I didn’t realize how much I depended on my watch until it was gone…

4 minute read

February 14, 2011, 10:27 PM

So these last two days were a bit difficult for me. See, my watch fell apart on Saturday evening. Now mind you, I kind of knew that it was getting ready to go, because in January, the band started to rip, having torn about halfway through. At that time, I decided to make some emergency repairs:

What won’t duct tape do, eh? It’s like this guy’s shirt said: “Duct tape is like the Force. It has a light side and a dark side, and it holds the universe together.” Indeed it does. My duct tape repair managed to hold it together.

Then fast forward to last week, and my watch band started to develop a tear on the other side of the buckle. I decided not to use duct tape on this one, because (A) the duct tape hadn’t weathered all that well on the other side, and (B) two tears says it’s time for a new watch. I was planning to go watch shopping soon, but not quite…

Then on Saturday, my watch band finally fell apart after I got home from photographing the Egypt demonstration. It tore completely through on the second, newer tear. Well, ain’t that a beaut. I was already planning to go watch shopping, and so this just moved the schedule up a bit. Once the one side was breached (and thus irreparably damaged), I finished off the other side. Thus we had this:

The watch is in multiple pieces, with the lower ends of the band on both sides completely severed from the rest of the watch.

So starting Saturday night, I was without a watch. But for the rest of the weekend, I was okay. I could handle not having a watch for the most part, though doing laundry was a little troublesome. See, I usually look at my watch when I start a load to determine when to come back for the load, and without a watch, I had to remember to look at the computer when I got back into the living room (the laundry room in my apartment building is shared). And at least once, I didn’t. I went watch shopping on Sunday night in Germantown, and unfortunately, I bombed big time. All the watches that fit my specifications were just a shade too snug. So I resigned myself to the fact that I would have to go to work watchless on Monday.

And let me tell you – it was an absolute hell without a watch at work today. If it tells you anything, I missed my bus this morning, and ended up having to drive to work because I spent too much time in the shower because I wasn’t able to properly pace myself. See, I have a routine. At 7:47, I am in the shower. Then out of the shower at 7:57. I should be dry, fully groomed, and ready to get dressed by 8:02, dressed by 8:07, and at the bus stop by 8:09. Without a watch, I totally blew that. Then at the office, I looked at my naked wrist quite a bit, completely out of habit. It’s very strange not having a timepiece on your wrist at all times. I had to actually ask people what time it was, look at my cell phone, or look at my computer clock. This was a bit disturbing to me, considering what I’m accustomed to.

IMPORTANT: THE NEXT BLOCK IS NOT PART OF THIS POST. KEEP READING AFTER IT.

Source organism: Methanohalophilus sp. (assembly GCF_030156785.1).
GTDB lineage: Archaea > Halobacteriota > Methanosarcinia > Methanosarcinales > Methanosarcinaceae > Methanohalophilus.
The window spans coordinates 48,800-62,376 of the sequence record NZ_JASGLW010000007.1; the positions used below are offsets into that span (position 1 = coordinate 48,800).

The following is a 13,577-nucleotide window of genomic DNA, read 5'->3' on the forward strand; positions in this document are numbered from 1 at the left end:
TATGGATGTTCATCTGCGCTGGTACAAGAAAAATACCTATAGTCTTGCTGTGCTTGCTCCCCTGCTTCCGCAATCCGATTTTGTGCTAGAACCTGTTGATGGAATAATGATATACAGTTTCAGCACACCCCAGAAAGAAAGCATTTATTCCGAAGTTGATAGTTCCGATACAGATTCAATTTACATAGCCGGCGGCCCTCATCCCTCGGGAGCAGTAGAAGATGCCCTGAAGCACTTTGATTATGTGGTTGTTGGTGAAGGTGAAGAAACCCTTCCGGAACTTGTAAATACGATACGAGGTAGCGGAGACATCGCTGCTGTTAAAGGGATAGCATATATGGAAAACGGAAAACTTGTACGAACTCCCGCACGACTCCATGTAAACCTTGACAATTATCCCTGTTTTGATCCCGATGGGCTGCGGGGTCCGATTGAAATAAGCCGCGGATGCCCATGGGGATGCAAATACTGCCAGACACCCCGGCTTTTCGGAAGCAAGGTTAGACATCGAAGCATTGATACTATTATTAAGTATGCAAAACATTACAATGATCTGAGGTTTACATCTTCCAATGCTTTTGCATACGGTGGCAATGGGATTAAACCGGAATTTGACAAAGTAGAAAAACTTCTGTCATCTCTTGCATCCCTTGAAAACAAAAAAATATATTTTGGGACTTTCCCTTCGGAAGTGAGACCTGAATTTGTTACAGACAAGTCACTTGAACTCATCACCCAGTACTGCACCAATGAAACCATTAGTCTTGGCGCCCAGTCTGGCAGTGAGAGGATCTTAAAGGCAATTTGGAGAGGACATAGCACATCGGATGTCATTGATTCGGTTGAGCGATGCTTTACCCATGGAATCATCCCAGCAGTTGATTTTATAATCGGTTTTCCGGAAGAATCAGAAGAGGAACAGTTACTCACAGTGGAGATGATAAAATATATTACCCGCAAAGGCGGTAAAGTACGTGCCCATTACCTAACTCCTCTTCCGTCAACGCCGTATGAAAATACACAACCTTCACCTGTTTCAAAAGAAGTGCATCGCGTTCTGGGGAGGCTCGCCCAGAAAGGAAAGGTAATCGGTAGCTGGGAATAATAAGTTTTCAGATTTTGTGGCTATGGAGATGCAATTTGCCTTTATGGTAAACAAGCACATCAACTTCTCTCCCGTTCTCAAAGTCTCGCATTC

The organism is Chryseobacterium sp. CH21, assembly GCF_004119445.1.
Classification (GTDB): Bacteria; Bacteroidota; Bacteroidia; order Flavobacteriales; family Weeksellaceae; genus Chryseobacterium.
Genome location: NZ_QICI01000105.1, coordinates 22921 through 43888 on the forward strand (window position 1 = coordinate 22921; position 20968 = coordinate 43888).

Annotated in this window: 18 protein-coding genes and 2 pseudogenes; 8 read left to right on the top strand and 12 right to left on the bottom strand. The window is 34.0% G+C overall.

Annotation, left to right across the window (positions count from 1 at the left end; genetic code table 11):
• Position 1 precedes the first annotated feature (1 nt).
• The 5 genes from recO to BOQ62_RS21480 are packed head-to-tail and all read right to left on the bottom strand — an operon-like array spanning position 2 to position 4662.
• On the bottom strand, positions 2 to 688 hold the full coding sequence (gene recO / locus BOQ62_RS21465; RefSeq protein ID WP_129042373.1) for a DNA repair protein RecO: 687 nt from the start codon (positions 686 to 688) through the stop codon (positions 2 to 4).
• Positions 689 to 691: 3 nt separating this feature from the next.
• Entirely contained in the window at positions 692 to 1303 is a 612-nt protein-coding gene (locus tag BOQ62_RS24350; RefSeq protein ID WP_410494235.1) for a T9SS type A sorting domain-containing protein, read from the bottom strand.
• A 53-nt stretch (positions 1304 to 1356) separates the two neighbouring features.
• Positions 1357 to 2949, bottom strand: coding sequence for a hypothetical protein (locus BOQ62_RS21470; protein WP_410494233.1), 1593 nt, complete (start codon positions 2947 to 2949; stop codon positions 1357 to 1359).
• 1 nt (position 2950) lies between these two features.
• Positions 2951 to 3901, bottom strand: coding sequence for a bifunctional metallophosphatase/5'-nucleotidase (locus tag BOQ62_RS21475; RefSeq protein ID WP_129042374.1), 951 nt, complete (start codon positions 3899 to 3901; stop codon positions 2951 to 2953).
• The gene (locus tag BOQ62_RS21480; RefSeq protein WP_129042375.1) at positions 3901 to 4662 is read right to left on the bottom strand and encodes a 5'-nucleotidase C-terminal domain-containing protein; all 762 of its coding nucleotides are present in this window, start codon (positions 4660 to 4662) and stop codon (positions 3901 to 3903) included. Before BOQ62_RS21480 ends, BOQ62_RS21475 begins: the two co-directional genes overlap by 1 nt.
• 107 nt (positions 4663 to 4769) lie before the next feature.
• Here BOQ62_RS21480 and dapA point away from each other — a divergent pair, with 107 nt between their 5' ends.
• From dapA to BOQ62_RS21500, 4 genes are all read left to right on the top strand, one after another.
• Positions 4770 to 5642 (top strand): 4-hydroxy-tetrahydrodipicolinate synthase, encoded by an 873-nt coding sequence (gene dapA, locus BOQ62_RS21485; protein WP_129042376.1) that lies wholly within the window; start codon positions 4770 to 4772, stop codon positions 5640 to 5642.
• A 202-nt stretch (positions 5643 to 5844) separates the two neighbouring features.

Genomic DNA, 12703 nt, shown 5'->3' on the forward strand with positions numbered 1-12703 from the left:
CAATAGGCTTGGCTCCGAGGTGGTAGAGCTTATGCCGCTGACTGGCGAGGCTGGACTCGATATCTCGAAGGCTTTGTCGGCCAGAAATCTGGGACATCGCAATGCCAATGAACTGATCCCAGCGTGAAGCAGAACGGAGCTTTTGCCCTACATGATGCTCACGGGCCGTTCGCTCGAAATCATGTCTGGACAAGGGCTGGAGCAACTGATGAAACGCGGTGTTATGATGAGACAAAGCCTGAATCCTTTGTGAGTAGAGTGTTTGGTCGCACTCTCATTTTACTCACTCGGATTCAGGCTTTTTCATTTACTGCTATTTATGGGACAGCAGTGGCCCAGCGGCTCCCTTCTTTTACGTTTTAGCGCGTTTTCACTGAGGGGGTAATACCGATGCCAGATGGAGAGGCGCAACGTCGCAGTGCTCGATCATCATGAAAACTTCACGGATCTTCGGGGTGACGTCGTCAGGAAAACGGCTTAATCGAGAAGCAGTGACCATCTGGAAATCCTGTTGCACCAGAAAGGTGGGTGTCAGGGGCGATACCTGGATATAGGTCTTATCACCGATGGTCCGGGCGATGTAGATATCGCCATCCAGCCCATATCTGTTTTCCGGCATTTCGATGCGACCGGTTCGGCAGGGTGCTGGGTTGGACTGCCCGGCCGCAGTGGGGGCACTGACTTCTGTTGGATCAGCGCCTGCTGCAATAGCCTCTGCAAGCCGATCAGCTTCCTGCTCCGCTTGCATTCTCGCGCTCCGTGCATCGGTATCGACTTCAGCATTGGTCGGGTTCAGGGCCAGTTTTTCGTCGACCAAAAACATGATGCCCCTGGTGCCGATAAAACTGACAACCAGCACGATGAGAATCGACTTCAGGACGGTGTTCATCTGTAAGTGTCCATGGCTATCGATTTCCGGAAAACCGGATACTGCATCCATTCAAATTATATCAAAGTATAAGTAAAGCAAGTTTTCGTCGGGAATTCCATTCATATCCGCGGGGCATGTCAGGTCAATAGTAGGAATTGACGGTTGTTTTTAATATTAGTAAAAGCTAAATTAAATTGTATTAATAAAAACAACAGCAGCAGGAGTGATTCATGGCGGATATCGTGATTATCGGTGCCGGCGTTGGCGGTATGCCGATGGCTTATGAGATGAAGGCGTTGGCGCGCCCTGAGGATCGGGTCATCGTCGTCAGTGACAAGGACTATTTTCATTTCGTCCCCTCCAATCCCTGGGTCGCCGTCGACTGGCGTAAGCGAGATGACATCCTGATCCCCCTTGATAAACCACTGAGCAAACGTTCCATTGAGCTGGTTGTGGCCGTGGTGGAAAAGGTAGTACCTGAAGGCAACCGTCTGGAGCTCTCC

Then after work, since I already had the car, I tried again on watch shopping. First of all, for my father and a few others who suggested I get a watch with a velcro band, here’s why I don’t:

Fully extended, that’s how far I got it down onto my hand. It would not go further. Additionally, I don’t like the velcro (or any sort of fabric) bands because I like to take my watch in the shower and swimming and such, and I don’t want the band to be all wet for long periods.

So I ended up getting this:

It’s a similar design as before, but look at the band. That’s different. This is a metal band with a completely different kind of closure than I’m used to. But it fits, and I think the metal band adds a touch of sophistication to things, while still being a Timex Ironman digital watch like I like.

And the moral of the story is that you don’t know how much you depend on something until it’s gone. I’ve been wearing a watch since 1992, when I was 11 years old (and I am now 29). For the last eighteen-and-change years, I had a watch. And two days without one drove me up the wall, even with all the electronic devices. Before the cell phone, after all, I had my watch. Before the Windows 95 taskbar clock, I had my watch. I had become dependent on it, that’s for sure. I could control time, so to speak, because I always knew what time it was. And to not have a watch, like I experienced today, was a world that I don’t want to be in.

So I’m glad I have a watch again. Hopefully I won’t have to go an extended period without a watch again for a very long time.

Web site: How to live without a cell phone. I can't even manage without my watch...

Song: Cutest. Video. Ever.

Quote: And for all of you who will act all smug because you never wear a watch, I'm sure that there is a similar something in your life that, if you didn't have it, would have problems, too.

Categories: Jewelry